The Charleston Metro Band performs at 7 p.m. Saturday at the Capitol Center Theater as part of GoodNight 2011.
CHARLESTON, W.Va. -- Regardless of your musical background, there's a seat for you in the Charleston Metro Band.
"We don't claim to be an exclusive organization," said Metro Band president Ralph Williams. "We don't require an audition to be part of the band, and we'll work with you, not around you."
If you were part of the school band in college, high school or even junior high and maybe miss marching in parades and playing concerts, the Metro Band would love to have you. You can check out the group at 7 p.m. Saturday at the Capitol Center Theater, 123 Summers St., performing as part of Charleston's annual GoodNight celebration.
GoodNight, sponsored by the Charleston Community Music Association, is a high point for Charleston's official city band, Williams said. It's been part of the celebration since the event began in 1995, not too long after the Metro Band was founded in 1992.
Williams explained, "The genesis of the band was from two alumni bands from the last Stonewall High School alumni game in 1988. People had such a good time; they wanted to put something more permanent together."
The group, co-founded by the city and AFM 136 of the musician's union, was put together to give local musicians a chance to perform together for parades and local civic events. The Metro Band also appears at area festivals, performing marching band and concert band tunes.
Williams joined the band shortly after its inception and said in its nearly 20 years, he's seen a lot of people come and go.
"Jobs change," he said. "Commitments change. We've had people leave the band and come back. It happens, but we've got a core of about 20 people who've been with the band since the beginning."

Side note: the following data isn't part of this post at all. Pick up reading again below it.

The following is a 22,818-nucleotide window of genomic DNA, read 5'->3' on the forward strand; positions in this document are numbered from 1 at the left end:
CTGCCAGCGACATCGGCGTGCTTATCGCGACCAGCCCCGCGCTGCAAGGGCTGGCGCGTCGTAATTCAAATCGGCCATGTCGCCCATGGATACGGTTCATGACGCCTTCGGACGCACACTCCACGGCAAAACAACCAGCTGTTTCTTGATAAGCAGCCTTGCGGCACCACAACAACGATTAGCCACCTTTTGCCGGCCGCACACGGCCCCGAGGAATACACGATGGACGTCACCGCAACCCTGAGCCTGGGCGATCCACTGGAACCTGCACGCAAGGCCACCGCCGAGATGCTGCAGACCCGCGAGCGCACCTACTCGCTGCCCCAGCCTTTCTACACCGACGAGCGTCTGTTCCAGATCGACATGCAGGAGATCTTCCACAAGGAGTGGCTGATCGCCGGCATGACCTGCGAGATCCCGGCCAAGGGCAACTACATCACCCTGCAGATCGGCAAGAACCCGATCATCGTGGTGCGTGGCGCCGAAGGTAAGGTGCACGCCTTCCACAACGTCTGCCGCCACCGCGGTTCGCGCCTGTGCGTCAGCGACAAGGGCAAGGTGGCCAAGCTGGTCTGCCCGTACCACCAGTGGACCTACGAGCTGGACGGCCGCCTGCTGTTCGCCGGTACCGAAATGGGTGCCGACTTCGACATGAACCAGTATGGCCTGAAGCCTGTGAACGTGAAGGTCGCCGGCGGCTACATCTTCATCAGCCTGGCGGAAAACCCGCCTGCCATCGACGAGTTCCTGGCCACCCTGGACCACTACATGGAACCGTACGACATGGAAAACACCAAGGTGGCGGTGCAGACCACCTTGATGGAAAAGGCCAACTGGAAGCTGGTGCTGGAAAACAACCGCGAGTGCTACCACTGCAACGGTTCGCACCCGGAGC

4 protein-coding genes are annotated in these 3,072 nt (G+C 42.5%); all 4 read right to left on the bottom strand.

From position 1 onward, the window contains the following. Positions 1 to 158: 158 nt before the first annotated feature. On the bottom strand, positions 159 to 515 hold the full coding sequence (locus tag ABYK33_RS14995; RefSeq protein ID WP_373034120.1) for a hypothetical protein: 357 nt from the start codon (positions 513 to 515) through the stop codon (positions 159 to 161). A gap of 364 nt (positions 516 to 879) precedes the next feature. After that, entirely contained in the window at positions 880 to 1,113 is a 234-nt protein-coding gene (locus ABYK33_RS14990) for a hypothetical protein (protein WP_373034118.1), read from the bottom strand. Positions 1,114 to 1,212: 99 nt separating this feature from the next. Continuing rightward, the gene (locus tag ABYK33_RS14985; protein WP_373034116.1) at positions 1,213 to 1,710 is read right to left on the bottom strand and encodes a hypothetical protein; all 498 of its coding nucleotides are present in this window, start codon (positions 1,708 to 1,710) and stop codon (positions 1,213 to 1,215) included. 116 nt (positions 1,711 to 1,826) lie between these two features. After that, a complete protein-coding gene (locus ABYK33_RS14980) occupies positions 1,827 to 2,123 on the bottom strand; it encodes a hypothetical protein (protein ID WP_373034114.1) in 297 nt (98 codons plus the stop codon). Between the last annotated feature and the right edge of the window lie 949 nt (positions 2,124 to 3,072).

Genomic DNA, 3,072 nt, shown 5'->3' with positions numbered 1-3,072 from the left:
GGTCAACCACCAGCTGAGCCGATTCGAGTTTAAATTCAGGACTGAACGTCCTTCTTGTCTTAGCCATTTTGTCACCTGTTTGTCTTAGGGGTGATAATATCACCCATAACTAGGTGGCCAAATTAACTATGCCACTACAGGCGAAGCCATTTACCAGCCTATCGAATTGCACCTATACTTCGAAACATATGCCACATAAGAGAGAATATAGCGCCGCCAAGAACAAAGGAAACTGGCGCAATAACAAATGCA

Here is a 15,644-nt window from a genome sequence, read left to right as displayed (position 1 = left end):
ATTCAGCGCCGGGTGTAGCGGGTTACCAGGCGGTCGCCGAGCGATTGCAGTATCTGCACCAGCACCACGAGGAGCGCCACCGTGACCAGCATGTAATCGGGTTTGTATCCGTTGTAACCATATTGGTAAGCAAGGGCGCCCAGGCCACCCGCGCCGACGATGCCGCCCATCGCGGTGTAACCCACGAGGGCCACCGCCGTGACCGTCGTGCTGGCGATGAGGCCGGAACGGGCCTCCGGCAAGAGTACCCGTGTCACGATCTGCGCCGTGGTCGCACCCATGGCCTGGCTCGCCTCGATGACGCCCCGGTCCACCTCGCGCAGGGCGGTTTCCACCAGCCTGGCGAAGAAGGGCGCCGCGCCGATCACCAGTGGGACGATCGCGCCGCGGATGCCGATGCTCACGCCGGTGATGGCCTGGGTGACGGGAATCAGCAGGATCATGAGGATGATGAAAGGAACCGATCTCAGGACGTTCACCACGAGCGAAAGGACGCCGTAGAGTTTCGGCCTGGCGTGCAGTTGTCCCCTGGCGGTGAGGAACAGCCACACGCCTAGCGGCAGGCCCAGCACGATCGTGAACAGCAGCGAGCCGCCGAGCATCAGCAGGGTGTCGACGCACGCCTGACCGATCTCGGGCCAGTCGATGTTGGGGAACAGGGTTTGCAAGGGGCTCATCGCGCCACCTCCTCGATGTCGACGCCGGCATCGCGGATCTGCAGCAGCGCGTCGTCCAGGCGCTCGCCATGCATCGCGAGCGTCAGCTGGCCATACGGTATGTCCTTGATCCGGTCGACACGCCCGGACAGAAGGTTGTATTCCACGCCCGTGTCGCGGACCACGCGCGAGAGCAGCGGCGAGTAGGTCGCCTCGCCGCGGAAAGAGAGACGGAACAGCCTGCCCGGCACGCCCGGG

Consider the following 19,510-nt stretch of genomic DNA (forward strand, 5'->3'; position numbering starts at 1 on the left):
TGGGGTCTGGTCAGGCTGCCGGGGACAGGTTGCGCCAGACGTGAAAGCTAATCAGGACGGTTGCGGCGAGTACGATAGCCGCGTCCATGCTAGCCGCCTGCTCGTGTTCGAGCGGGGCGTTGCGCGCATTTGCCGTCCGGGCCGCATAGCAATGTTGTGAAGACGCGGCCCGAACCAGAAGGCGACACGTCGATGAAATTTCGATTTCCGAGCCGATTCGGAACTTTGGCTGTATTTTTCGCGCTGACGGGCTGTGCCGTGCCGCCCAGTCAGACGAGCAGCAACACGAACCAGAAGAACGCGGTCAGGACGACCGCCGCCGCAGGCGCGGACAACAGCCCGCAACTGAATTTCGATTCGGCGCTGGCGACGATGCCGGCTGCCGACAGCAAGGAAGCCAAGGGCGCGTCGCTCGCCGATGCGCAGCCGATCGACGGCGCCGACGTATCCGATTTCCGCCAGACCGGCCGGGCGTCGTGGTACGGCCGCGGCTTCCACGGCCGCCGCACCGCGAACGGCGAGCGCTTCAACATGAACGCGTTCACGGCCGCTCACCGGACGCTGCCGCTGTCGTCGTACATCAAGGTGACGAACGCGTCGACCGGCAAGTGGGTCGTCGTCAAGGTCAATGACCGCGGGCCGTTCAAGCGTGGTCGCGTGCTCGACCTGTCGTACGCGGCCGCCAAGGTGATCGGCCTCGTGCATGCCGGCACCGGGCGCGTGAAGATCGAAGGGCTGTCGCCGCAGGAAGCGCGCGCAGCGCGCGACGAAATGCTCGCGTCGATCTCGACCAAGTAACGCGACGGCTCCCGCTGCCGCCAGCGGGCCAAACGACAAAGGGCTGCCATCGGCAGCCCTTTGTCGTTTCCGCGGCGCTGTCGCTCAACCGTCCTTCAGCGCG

The members of the band come from all walks of life, all occupations and different skill levels. Many hadn't picked up an instrument for decades before they've joined the band.
"When I joined, I hadn't played in 19 years."
How long someone has been away from playing doesn't matter. The love of music spans generations.
"We've got players from middle school to retirees in their 80s," Williams said. "I think we have about 60 or 70 people on the roster, but the number of people at a particular show tends to fluctuate."
Concert performances tend to draw 40 or 50 players, he said. Parades typically draw 25 to 35.
Williams said the music is usually chosen by the band's director, Al Fry, and associate director Steve Hopkins.
"They tend to pick music to fit the venue or the activity," Williams said. "We've also done arrangements by Mr. Fry. He's written arrangements for songs like 'Mack the Knife' and 'New York, New York.'"
It's not rock 'n' roll, he said, but the group tries to mix things up.
Reach Bill Lynch at email@example.com or 304-348-5195.